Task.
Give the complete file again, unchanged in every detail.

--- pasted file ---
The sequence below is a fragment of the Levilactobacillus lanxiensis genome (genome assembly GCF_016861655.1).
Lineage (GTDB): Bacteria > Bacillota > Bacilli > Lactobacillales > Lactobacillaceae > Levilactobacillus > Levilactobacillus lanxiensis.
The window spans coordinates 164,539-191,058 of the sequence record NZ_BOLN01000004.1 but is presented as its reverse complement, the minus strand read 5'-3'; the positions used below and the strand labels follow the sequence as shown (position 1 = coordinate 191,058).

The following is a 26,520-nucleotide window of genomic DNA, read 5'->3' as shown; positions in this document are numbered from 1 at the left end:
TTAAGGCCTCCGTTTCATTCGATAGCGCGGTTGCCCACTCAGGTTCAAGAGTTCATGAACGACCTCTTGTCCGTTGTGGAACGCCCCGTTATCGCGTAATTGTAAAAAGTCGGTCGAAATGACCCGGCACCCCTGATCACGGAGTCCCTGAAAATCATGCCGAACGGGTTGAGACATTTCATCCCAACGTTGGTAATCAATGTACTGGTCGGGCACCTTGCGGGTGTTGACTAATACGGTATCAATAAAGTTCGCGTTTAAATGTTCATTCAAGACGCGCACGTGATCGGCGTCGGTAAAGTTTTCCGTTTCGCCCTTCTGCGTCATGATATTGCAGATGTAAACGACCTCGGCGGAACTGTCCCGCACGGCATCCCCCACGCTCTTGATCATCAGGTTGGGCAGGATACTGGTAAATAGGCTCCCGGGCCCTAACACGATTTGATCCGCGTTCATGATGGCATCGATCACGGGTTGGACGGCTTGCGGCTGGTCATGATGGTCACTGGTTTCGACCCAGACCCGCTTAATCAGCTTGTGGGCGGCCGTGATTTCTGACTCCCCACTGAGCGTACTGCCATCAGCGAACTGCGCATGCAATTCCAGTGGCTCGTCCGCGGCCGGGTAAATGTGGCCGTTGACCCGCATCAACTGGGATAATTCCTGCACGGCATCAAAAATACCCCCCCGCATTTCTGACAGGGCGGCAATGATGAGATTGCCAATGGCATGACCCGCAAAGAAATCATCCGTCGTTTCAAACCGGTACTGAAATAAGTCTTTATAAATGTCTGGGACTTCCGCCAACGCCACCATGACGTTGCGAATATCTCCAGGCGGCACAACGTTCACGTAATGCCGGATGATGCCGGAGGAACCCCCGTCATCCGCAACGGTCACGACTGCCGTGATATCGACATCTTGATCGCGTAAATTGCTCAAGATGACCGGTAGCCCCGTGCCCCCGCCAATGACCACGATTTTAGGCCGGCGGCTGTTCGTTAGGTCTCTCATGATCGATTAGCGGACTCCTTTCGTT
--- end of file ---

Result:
The sequence below is a fragment of the Levilactobacillus lanxiensis genome (genome assembly GCF_016861655.1).
Lineage (GTDB): Bacteria > Bacillota > Bacilli > Lactobacillales > Lactobacillaceae > Levilactobacillus > Levilactobacillus lanxiensis.
The window spans coordinates 164,539-191,058 of the sequence record NZ_BOLN01000004.1 but is presented as its reverse complement, the minus strand read 5'-3'; the positions used below and the strand labels follow the sequence as shown (position 1 = coordinate 191,058).

The following is a 26,520-nucleotide window of genomic DNA, read 5'->3' as shown; positions in this document are numbered from 1 at the left end:
TTAAGGCCTCCGTTTCATTCGATAGCGCGGTTGCCCACTCAGGTTCAAGAGTTCATGAACGACCTCTTGTCCGTTGTGGAACGCCCCGTTATCGCGTAATTGTAAAAAGTCGGTCGAAATGACCCGGCACCCCTGATCACGGAGTCCCTGAAAATCATGCCGAACGGGTTGAGACATTTCATCCCAACGTTGGTAATCAATGTACTGGTCGGGCACCTTGCGGGTGTTGACTAATACGGTATCAATAAAGTTCGCGTTTAAATGTTCATTCAAGACGCGCACGTGATCGGCGTCGGTAAAGTTTTCCGTTTCGCCCTTCTGCGTCATGATATTGCAGATGTAAACGACCTCGGCGGAACTGTCCCGCACGGCATCCCCCACGCTCTTGATCATCAGGTTGGGCAGGATACTGGTAAATAGGCTCCCGGGCCCTAACACGATTTGATCCGCGTTCATGATGGCATCGATCACGGGTTGGACGGCTTGCGGCTGGTCATGATGGTCACTGGTTTCGACCCAGACCCGCTTAATCAGCTTGTGGGCGGCCGTGATTTCTGACTCCCCACTGAGCGTACTGCCATCAGCGAACTGCGCATGCAATTCCAGTGGCTCGTCCGCGGCCGGGTAAATGTGGCCGTTGACCCGCATCAACTGGGATAATTCCTGCACGGCATCAAAAATACCCCCCCGCATTTCTGACAGGGCGGCAATGATGAGATTGCCAATGGCATGACCCGCAAAGAAATCATCCGTCGTTTCAAACCGGTACTGAAATAAGTCTTTATAAATGTCTGGGACTTCCGCCAACGCCACCATGACGTTGCGAATATCTCCAGGCGGCACAACGTTCACGTAATGCCGGATGATGCCGGAGGAACCCCCGTCATCCGCAACGGTCACGACTGCCGTGATATCGACATCTTGATCGCGTAAATTGCTCAAGATGACCGGTAGCCCCGTGCCCCCGCCAATGACCACGATTTTAGGCCGGCGGCTGTTCGTTAGGTCTCTCATGATCGATTAGCGGACTCCTTTCGTT